The MPs have called the Work Programme “extremely poor” after its research found that in the 14 months of the scheme being up and running only 3.6 percent of those involved moved off benefits into sustained employment.
PAC said that the performance was also “so poor” that it was “actually worse” than the Department for Work and Pensions (DWP) own expectations of the number of people who would have found work if the Programme didn’t exist.
It also pointed out that the Programme was particularly failing young people and the hardest-to-help.
Margaret Hodge, who chairs the committee of cross-party MPs, said: “It is shocking that of the 9,500 former incapacity benefit claimants referred to providers, only 20 people have been placed in a job that has lasted three months, while the poorest-performing provider did not manage to place a single person in the under-25 category into a job lasting six month.”
The programme was introduced in June 2011, at an estimated cost of between £3 billion and £5 billion over five years. However, PAC said that none of those contracted to help place workers had met their targets and their performance “varied widely”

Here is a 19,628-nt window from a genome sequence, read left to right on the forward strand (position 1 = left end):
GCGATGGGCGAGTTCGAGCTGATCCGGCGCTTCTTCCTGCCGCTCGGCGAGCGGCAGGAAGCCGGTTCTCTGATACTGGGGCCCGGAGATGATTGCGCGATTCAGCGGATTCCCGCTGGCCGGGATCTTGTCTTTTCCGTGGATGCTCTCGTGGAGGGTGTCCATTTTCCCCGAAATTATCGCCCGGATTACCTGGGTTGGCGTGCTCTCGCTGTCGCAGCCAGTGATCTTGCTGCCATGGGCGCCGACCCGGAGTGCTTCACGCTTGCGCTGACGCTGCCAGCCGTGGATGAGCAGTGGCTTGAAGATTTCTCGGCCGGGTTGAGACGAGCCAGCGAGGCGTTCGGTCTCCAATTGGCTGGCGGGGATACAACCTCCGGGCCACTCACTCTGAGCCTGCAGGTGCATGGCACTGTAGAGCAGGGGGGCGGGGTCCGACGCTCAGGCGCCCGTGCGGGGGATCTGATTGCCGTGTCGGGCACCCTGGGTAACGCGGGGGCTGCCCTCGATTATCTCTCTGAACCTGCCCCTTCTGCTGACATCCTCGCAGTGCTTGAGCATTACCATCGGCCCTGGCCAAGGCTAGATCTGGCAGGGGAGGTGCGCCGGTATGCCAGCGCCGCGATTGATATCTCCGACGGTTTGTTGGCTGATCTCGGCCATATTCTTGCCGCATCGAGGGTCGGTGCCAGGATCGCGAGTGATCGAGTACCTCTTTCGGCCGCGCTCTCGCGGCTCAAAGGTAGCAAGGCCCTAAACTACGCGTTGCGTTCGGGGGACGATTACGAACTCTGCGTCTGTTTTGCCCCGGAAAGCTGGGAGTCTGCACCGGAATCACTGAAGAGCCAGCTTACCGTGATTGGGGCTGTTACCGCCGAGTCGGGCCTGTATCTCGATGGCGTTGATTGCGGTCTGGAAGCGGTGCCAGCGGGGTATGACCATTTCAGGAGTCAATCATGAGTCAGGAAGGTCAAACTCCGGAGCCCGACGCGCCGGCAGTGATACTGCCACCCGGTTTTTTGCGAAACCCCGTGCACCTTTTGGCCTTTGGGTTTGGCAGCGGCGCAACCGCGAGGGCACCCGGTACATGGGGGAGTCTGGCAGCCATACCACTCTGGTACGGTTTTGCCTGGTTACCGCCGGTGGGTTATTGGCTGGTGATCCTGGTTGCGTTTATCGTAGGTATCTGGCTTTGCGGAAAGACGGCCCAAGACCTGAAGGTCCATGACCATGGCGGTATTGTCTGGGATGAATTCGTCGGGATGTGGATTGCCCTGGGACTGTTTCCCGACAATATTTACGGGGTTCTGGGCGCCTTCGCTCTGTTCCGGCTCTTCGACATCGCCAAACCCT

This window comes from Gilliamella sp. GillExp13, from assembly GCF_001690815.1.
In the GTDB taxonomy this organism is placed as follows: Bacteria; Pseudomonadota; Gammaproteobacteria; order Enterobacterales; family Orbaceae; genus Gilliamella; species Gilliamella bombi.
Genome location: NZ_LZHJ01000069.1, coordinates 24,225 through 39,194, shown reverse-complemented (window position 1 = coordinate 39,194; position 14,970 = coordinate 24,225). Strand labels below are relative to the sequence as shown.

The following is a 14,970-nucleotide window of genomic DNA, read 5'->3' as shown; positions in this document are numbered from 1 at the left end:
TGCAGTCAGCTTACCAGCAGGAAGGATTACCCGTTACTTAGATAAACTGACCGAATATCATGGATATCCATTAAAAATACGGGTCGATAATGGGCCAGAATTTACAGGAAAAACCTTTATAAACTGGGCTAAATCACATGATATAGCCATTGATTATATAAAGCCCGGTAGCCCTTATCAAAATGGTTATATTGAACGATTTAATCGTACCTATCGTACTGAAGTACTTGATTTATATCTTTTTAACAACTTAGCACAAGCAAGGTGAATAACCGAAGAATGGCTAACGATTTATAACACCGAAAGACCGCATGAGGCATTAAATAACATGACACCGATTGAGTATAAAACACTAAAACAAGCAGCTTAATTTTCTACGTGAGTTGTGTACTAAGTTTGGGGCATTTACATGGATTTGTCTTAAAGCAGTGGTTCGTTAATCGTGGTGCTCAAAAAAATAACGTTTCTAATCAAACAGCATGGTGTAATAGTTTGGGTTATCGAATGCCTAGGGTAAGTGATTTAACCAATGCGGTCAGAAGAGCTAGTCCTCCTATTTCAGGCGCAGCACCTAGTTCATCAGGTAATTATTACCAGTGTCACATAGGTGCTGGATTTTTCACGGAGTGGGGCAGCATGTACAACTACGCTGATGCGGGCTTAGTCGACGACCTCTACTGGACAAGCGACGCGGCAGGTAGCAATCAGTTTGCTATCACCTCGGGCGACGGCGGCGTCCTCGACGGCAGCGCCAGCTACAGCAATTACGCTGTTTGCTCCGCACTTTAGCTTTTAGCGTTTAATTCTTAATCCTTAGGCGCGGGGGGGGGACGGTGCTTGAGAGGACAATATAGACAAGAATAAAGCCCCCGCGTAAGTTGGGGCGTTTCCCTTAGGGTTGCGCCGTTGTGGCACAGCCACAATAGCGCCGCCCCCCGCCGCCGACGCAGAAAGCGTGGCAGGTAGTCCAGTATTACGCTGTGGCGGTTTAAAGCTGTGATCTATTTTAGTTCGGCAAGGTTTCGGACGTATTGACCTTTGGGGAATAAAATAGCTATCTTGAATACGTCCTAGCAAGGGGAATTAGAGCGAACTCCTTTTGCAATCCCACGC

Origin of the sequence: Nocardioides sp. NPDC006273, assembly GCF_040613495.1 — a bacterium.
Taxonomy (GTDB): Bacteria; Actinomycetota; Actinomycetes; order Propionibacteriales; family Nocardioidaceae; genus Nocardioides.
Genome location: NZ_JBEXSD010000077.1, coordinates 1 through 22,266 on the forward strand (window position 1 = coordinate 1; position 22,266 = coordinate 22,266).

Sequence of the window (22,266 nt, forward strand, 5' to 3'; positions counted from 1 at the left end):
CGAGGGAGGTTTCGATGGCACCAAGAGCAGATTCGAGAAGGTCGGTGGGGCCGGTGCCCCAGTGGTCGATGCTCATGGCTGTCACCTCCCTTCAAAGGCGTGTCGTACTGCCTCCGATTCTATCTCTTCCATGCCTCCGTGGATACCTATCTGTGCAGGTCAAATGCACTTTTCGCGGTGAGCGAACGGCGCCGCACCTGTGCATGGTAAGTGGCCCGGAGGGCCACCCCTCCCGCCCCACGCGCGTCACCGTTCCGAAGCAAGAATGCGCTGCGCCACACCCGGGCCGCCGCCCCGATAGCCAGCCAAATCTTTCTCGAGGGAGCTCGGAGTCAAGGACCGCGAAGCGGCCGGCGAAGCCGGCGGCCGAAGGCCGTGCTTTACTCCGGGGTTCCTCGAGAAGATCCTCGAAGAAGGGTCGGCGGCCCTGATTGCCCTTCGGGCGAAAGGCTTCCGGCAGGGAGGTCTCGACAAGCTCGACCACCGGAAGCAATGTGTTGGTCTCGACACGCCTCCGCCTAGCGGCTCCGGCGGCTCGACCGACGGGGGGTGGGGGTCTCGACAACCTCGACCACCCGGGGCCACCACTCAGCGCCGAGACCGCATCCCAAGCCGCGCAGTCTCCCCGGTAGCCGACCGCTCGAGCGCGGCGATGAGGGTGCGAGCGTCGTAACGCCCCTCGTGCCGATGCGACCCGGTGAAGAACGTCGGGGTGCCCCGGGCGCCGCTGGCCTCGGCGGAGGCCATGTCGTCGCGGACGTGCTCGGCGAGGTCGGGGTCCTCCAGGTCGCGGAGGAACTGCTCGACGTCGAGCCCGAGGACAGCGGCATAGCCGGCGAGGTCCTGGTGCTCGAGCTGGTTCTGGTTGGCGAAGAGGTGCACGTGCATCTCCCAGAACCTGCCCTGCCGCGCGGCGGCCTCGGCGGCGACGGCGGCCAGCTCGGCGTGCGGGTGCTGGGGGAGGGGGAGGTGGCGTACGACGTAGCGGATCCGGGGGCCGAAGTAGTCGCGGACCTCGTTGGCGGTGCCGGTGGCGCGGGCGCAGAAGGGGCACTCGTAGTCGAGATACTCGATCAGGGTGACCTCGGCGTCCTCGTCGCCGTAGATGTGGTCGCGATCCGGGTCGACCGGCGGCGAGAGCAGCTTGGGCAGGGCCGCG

It said that it was also concerned that some providers were focusing on people more likely to generate a fee, and sidelining jobless clients who required more time and investment.
“Given the poor performance across providers, there is a high risk that one or more will fail—either they will go out of business or the Department will cancel their contracts,” the report added.
This isn’t the only DWP scheme that has caused recent controversy. Back in January the department came under fire after French benefit assessment company Atos ordered 50,000 disabled Scots to go back to work.
The company was hired by the UK Government to help cut the welfare bill by assessing whether those on disability benefits were actually eligible for work.
Atos’s Work Capability Assessments aimed to do this by asking benefits claimants to complete a long questionnaire and attend an interview with an Atos employee.